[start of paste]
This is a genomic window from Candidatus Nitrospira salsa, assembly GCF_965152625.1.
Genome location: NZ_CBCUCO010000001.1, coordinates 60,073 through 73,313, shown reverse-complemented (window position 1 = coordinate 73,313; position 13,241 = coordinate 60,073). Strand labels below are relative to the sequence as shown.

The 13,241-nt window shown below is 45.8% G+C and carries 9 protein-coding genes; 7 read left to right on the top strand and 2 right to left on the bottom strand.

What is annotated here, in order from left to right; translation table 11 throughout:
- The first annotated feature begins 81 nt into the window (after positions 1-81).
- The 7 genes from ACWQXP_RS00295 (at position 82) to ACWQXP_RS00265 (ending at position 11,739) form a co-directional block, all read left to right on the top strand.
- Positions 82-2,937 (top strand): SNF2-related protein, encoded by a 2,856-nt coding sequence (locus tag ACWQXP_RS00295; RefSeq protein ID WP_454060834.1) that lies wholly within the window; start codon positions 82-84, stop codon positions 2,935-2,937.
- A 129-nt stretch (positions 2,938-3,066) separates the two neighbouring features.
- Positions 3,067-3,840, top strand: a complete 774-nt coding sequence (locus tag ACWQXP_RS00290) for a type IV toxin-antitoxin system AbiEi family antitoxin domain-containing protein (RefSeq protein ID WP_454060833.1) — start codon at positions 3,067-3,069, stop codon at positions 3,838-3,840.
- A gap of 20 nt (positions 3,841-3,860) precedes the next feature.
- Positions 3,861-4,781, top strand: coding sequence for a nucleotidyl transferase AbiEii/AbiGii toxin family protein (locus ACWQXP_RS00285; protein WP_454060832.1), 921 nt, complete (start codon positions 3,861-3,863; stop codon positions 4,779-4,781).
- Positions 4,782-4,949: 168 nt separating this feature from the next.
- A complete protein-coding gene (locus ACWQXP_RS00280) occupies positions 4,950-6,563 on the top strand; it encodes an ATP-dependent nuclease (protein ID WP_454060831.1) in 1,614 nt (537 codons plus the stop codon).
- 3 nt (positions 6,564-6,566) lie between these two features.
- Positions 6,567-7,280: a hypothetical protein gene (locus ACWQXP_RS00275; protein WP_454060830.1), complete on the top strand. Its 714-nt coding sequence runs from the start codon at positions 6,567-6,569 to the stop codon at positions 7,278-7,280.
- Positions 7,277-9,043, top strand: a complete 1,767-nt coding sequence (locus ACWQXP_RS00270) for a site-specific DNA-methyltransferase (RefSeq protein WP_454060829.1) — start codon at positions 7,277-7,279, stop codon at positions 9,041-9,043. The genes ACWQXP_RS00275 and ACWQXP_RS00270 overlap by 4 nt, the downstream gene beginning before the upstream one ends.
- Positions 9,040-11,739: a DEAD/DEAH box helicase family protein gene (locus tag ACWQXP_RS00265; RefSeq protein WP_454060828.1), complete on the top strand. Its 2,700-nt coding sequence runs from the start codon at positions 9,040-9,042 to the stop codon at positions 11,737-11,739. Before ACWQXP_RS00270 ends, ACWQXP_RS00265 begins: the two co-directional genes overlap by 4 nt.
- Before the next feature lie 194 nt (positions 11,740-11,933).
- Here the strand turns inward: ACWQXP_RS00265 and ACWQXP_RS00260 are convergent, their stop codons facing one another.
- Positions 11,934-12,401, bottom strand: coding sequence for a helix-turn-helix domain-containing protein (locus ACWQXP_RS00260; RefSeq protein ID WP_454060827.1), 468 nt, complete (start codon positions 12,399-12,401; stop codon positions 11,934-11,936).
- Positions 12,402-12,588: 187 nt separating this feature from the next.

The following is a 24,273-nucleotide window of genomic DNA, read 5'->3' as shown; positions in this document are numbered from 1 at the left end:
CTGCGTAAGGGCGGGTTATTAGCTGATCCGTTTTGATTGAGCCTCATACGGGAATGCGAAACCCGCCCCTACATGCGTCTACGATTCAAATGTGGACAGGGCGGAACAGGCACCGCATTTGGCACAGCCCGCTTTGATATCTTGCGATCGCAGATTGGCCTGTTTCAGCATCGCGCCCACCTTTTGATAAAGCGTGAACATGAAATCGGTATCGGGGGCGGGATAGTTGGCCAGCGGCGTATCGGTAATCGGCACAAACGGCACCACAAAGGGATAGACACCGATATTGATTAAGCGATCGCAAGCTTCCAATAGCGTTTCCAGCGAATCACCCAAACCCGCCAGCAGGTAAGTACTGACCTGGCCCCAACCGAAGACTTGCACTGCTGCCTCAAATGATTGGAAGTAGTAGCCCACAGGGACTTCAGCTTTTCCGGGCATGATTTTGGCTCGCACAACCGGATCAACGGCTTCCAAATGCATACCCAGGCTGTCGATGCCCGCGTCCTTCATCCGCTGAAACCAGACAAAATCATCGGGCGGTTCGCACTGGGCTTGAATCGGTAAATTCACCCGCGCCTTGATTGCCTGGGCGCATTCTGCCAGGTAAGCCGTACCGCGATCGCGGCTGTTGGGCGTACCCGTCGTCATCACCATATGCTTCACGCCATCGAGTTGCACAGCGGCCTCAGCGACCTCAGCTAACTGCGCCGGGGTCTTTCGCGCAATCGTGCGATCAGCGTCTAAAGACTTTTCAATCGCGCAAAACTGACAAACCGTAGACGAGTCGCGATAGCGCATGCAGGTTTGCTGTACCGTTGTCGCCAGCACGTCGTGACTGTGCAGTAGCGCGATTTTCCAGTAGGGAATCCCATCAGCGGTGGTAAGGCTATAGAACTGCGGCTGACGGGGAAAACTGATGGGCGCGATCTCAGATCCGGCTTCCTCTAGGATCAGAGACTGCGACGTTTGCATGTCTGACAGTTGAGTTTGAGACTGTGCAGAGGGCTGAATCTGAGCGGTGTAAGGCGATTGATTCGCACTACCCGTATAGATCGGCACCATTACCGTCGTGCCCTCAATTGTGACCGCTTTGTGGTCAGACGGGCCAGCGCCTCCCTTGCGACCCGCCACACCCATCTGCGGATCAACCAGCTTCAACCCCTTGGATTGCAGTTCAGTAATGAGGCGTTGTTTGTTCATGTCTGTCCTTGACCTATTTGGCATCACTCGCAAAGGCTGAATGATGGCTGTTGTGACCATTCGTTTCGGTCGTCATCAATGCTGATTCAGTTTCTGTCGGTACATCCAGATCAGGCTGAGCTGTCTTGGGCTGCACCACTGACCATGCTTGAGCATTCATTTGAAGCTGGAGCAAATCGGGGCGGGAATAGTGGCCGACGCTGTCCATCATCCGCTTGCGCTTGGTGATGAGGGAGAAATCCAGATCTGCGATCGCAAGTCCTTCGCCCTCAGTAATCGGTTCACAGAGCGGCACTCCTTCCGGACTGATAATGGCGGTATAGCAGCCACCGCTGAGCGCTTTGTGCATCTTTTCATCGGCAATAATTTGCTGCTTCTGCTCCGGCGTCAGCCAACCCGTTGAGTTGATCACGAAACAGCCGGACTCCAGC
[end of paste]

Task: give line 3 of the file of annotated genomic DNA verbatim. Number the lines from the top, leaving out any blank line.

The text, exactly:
The 13,241-nt window shown below is 45.8% G+C and carries 9 protein-coding genes; 7 read left to right on the top strand and 2 right to left on the bottom strand.